USS Theodore Roosevelt: Sailors on Sidelined Carrier Get Virus for Second Time

The aircraft carrier USS Theodore Roosevelt (CVN-71) sits along the pier at Naval Base Guam, May 15. (U.S. Navy/MC3 Conner D. Blake)

A resurgence of the Corona Virus has appeared on the USS Theodore Roosevelt, where 13 sailors tested positive for the Virus after initially being cleared of the sickness.

The reappearance of the virus brings into question the operational readiness of the ship, which was about to set sail.

The sick sailors have been removed from the ship. All 13 had previously tested positive and spent at least two weeks in isolation. After isolation they tested negative twice in a row before returning to the ship.

“These five Sailors developed influenza-like illness symptoms and did the right thing reporting to medical for evaluation,” the Navy said, adding that they were immediately removed from the ship and put back in isolation. A small number of other sailors who were in contact with them were also taken off the ship.

The tests were conducted using a nasal swab and it is uncertain if these cases are relapses, or if people tested negative before being clear of the virus. In some cases the infection is at such a low level, it cannot be detected, bringing the accuracy of the tests into question, the Associated Press reported.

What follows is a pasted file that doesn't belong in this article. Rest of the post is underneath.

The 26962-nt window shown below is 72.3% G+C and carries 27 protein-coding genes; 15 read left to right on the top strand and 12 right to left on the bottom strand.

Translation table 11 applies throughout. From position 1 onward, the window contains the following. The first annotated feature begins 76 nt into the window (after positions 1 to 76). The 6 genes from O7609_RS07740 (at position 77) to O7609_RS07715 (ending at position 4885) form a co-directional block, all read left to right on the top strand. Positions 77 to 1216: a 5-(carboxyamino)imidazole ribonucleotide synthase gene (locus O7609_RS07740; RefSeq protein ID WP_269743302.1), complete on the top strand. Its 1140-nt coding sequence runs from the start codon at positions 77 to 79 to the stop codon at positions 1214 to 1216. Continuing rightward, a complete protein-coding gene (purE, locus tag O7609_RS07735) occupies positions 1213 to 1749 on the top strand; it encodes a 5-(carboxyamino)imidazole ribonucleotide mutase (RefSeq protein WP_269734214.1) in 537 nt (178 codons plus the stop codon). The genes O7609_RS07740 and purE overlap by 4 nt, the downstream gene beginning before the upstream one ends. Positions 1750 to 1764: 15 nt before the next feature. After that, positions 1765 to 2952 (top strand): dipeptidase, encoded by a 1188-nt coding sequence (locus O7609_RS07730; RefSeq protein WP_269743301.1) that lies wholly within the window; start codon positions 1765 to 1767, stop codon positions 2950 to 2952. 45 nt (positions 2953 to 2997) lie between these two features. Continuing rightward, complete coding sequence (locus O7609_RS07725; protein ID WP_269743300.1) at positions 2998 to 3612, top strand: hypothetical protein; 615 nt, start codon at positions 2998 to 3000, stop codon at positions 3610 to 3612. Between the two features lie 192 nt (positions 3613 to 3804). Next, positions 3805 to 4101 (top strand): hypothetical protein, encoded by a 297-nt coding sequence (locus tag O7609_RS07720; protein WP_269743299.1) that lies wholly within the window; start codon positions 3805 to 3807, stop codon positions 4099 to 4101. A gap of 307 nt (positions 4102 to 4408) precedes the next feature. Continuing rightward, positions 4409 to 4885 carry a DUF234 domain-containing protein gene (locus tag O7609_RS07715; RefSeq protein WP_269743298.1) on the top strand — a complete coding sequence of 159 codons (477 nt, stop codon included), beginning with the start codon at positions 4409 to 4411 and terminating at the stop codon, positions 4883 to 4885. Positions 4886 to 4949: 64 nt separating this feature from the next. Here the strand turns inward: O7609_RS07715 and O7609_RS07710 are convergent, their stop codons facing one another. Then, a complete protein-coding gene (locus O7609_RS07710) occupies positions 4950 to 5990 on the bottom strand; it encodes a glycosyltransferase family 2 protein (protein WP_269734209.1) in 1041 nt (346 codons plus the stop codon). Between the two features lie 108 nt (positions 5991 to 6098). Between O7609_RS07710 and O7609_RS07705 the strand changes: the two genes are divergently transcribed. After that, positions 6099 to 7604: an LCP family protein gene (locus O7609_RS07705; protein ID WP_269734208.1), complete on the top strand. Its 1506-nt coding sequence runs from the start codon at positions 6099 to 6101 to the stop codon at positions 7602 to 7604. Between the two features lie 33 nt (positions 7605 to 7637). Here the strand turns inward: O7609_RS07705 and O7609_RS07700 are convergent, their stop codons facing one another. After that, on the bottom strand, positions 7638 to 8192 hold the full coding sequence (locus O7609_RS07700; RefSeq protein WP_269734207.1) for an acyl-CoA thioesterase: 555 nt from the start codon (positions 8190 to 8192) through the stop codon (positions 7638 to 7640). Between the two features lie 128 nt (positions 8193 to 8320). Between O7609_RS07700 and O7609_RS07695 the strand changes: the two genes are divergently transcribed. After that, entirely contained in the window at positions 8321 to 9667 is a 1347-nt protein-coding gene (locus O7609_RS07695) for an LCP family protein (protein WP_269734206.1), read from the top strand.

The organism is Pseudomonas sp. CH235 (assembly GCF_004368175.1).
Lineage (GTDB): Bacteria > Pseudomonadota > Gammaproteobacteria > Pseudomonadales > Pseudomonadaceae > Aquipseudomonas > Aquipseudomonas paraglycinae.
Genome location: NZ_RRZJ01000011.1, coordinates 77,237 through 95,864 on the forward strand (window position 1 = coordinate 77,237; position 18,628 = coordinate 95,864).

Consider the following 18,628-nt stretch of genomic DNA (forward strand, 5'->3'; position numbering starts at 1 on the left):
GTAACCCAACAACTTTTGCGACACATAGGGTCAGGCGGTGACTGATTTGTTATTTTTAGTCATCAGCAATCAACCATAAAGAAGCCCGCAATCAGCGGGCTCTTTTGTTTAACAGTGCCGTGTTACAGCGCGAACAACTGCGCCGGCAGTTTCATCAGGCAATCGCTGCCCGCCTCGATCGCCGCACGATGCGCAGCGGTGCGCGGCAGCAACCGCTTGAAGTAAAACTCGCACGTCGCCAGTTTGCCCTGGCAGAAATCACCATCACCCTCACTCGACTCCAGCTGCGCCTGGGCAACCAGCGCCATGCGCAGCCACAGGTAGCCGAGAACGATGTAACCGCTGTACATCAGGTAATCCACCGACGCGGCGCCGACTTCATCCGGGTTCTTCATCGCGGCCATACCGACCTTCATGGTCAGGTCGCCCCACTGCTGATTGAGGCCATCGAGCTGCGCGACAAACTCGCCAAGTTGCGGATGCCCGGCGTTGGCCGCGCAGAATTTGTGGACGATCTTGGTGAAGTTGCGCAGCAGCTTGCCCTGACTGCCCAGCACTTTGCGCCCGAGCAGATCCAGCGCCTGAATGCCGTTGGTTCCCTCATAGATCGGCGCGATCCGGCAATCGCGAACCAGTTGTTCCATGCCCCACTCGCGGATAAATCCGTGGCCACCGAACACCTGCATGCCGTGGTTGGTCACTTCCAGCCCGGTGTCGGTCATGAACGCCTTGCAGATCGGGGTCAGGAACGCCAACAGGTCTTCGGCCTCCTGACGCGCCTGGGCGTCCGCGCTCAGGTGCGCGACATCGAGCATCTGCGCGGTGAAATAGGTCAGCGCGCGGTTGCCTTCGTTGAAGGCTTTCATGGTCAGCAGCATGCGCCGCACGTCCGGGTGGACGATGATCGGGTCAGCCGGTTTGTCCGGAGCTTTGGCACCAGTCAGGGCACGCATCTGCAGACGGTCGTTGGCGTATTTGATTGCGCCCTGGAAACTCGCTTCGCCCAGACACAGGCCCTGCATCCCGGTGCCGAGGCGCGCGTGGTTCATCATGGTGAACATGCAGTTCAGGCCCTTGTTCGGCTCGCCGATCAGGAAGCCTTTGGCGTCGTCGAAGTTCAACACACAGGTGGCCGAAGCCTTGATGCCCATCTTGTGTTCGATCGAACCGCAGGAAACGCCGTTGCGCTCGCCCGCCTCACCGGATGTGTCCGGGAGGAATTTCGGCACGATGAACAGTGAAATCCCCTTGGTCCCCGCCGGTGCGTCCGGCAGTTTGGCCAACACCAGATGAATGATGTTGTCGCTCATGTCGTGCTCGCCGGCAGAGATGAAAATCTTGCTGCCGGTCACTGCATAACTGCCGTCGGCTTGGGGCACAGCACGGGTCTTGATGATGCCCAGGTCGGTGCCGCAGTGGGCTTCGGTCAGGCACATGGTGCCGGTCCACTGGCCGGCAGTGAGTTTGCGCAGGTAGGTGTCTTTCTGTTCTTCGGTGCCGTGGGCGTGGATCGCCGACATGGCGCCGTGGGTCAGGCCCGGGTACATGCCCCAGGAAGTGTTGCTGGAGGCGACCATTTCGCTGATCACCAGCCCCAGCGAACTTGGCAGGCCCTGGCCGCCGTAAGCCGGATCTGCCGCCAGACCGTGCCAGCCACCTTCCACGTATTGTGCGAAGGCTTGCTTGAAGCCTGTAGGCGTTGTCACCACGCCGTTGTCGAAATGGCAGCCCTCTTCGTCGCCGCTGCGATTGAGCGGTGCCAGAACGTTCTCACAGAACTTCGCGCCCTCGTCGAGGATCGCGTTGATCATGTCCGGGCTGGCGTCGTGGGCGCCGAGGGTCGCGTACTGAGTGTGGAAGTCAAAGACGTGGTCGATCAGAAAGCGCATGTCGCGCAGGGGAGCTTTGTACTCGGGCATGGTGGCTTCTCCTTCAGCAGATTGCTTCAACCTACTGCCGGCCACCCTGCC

Anyone exhibiting flu-like symptoms is being removed from the ship. “This is a very stubborn, infectious disease,” said Jonathan Hoffman, Pentagon spokesman. This situation highlights the challenging behavior of the virus, raising questions on how
personnel that test positive can reintegrate, particularly on ships.

The original outbreak aboard the Roosevelt occurred in March and they have been ported in Guam since that time. More than 4,000 crew members have rotated through being removed from the ship and being isolated or quarantined on Guam. The crew have been returning in coordinated waves, preparing to get underway.

The crew of the Roosevelt is conducting a “fast cruise” while pierside in Guam. They are simulating normal underway operations and testing required critical systems.

“Fast cruise is a major milestone for the ship and for the crew,” said Capt. Carlos Sardiello, commanding officer of the ship. “Our Sailors have tested all of the ship’s systems individually, but this is our opportunity to integrate all of that together and show that Theodore Roosevelt is ready and able to go back to sea.”

When the fast cruise is completed successfully, the ship will get underway for training to support the air wing’s return to operational readiness. Sailors not required for this training evolution will remain ashore where they can support personnel that are in quarantine or isolation. Strict cleaning protocols and social distancing are being enforced during these transitions, in an attempt to ensure the health and well being of the crew.

“Safely navigating an aircraft carrier is a complex process that involves teams of Sailors throughout the ship. We are setting the normal underway watches and running through various navigation scenarios so that the bridge watch teams can learn how to effectively communicate with one another while still protecting themselves and each other,” said Cmdr. Christopher Brown, the ship’s navigation officer.

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